From where I live on the globe, the earth is spinning at approximately 800 miles per hour. However, it feels like life is traveling at the speed of light at approximately 700 million miles per hour. In other words, life needs to SLOW DOWN!!
Earlier this month, I wrote about the stress and anxiety I have been experiencing lately. It's hard to believe that it was almost three weeks ago I wrote that post. I blinked and here we are at the end of April.
Before my appointment with the nurse practitioner at the neurology clinic, I filled out the symptom checklist (found on page 3 of the returning MS patient forms). The checklist is very helpful. Along the left side of the page are symptoms such as loss of vision, vertigo, weakness (arms/hands - left/right), trouble walking/falling, memory loss/cognitive problems, bowel problems, etc. For each symptom, you are asked to indicate on a scale of 0 to 5 the severity of each symptom (0=absent, 1=mild, 3=moderate, 5=severe).
For the symptom “depression/anxiety,” I went for the maximum and indicated a “5.” When my nurse came into the room and quickly glanced at the checklist, she was able to zero in on my current, most disabling symptom. No beating around the bush. We got down to business and talked about the state of my mental health.
…and by the way, I cried. A perfectly understandable reaction to talking to your nurse. Doesn’t everybody cry at the neurology clinic?
I talked about how very busy I’m been and about some of the major changes which have occurred in my home life in the past five months. I talked about all of the performances which students and I have been preparing for this month and the unexpected plumbing emergencies at home (which required the digging up of our driveway).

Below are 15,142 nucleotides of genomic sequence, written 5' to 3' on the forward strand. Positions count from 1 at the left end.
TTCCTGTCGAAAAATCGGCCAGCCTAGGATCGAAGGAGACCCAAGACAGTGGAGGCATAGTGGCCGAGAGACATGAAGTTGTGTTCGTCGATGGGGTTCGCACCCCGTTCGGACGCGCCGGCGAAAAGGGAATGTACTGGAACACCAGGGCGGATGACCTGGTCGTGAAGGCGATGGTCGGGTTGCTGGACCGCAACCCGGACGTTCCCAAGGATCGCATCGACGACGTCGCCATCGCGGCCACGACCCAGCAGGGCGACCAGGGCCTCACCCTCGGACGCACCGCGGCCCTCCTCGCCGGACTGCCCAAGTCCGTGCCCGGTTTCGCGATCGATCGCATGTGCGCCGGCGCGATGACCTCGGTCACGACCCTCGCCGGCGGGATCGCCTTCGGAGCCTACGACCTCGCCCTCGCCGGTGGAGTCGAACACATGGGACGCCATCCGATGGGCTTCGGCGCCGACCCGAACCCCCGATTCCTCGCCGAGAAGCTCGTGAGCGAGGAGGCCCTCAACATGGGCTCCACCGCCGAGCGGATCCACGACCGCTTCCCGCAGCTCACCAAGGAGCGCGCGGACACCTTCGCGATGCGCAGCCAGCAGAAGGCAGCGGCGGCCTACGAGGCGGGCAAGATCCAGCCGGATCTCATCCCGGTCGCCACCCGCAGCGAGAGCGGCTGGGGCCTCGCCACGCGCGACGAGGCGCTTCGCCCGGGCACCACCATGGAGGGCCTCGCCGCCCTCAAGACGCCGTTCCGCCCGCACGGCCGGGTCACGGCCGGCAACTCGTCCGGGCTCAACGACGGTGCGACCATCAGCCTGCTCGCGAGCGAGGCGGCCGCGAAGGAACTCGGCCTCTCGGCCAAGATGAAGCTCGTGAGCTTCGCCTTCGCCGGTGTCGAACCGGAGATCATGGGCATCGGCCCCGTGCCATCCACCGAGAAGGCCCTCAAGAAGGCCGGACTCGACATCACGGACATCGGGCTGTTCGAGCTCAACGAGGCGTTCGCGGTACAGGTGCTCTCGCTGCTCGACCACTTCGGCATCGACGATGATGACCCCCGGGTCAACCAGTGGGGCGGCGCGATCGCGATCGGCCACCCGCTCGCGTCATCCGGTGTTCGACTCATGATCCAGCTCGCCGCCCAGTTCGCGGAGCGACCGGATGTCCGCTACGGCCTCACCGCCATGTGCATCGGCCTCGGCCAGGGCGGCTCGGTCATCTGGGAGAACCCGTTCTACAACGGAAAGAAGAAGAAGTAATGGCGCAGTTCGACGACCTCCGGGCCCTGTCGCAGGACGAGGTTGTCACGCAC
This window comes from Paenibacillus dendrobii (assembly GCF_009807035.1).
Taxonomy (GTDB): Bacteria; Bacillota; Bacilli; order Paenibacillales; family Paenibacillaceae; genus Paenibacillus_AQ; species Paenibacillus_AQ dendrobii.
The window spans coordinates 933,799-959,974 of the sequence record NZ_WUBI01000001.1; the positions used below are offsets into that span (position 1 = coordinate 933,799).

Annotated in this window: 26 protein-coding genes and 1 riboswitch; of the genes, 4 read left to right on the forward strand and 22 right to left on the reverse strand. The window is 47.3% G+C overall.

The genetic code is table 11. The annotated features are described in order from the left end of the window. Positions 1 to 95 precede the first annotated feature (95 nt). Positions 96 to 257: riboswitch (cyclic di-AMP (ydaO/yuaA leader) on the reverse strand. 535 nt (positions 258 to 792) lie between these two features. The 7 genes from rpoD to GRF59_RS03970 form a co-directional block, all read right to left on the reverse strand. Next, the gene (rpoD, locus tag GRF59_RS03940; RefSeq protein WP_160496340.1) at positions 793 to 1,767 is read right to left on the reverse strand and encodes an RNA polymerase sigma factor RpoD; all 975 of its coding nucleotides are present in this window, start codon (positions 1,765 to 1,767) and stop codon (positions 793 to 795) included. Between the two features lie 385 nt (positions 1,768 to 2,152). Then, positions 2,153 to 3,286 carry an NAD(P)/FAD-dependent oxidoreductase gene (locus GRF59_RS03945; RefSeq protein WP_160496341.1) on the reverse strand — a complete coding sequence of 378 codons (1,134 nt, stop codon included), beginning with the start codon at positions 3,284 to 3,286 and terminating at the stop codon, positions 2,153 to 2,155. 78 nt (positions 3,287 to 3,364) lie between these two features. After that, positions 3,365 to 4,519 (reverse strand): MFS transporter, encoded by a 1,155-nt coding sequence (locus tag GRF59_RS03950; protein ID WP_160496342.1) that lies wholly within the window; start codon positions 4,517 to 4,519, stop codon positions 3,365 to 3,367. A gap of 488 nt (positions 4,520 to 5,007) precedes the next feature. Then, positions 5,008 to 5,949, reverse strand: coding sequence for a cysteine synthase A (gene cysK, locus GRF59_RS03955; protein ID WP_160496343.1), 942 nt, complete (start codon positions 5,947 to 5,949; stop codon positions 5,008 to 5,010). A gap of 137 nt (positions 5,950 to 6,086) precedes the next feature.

We discussed how I understand, intellectually, that I am busy and should feel a bit stressed. But understanding the situation doesn’t negate the raw anxiety and depression which have emerged. That part, I have little control over and THAT’s why I needed to discuss it with a health professional.
Since graduate school, I have been on anti-depressants most of the time. As medications became less effective, or my body just became less responsive to them, we have made adjustments. A few times we increased dosage and one time we switched medications completely. This time, my nurse practitioner suggested that we increase the dosage of my current anti-depressant (rather than adding a different one).
She prescribed a low-dose anti-anxiety medication. She also “gave me permission” to use it!! Yes, intellectually I understand that it is NOT a sign of weakness to need a medication to help calm the nerves (and improve my mood and/or response in certain situations). But it is not easy to feel weak or needy.
One thing I’d like to suggest to anybody who is feeling more overwhelmed, depressed, or anxious is to mention it to your doctor or health care professional. There are things which you can do. Johns Hopkins offers some non-drug strategies to help manage anxiety:
- Acknowledge the anxiety and identify your specific triggers.
- Write down your concerns and develop a plan to tackle one at a time in a task-oriented manner. This will help you feel more in control.
- Exercise. Aerobic exercise has been shown effective in helping to reduce anxiety and depression (Conn, 2010). According to Johns Hopkins, even just getting up and walking around for five minutes can help.
- Breathe deeply. Shallow breathing can cause an increase in heart rate and blood pressure, as well as the release of stress hormones.
- Try meditation or prayer to help calm the mind and body.
- Turn your negative internal chatter to more constructive and rational thoughts.
- Limit your intake of alcohol, caffeine, or nicotine.
- Share your worries with someone you trust—a friend, family member, or counsellor.
If you are experiencing stress, depression, anxiety, or mood swings, please see your doctor.
Johns Hopkins. Managing Anxiety Without Drugs. Depression and Anxiety Special Report. Accessed online April 30, 2012.
Conn VS. Anxiety outcomes after physical activity interventions: meta-analysis findings. Nursing research. 2010;59(3):224-31.
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